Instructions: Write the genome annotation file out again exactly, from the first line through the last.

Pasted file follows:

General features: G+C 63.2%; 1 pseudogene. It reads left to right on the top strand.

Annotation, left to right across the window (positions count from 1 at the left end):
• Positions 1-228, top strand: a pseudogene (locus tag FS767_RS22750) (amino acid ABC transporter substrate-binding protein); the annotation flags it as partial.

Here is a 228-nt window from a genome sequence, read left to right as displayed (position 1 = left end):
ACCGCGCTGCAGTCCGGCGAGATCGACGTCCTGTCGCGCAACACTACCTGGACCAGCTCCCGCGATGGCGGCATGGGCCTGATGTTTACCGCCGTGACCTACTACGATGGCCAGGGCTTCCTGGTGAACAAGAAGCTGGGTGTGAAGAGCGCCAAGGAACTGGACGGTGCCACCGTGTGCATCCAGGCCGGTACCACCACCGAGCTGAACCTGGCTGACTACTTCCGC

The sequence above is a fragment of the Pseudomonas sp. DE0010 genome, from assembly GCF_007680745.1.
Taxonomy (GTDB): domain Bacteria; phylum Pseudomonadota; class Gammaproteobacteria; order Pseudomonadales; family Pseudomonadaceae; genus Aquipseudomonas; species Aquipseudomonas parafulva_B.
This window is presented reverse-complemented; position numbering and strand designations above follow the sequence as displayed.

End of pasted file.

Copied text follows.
General features: G+C 63.2%; 1 pseudogene. It reads left to right on the top strand.

Annotation, left to right across the window (positions count from 1 at the left end):
• Positions 1-228, top strand: a pseudogene (locus tag FS767_RS22750) (amino acid ABC transporter substrate-binding protein); the annotation flags it as partial.

Here is a 228-nt window from a genome sequence, read left to right as displayed (position 1 = left end):
ACCGCGCTGCAGTCCGGCGAGATCGACGTCCTGTCGCGCAACACTACCTGGACCAGCTCCCGCGATGGCGGCATGGGCCTGATGTTTACCGCCGTGACCTACTACGATGGCCAGGGCTTCCTGGTGAACAAGAAGCTGGGTGTGAAGAGCGCCAAGGAACTGGACGGTGCCACCGTGTGCATCCAGGCCGGTACCACCACCGAGCTGAACCTGGCTGACTACTTCCGC

The sequence above is a fragment of the Pseudomonas sp. DE0010 genome, from assembly GCF_007680745.1.
Taxonomy (GTDB): domain Bacteria; phylum Pseudomonadota; class Gammaproteobacteria; order Pseudomonadales; family Pseudomonadaceae; genus Aquipseudomonas; species Aquipseudomonas parafulva_B.
This window is presented reverse-complemented; position numbering and strand designations above follow the sequence as displayed.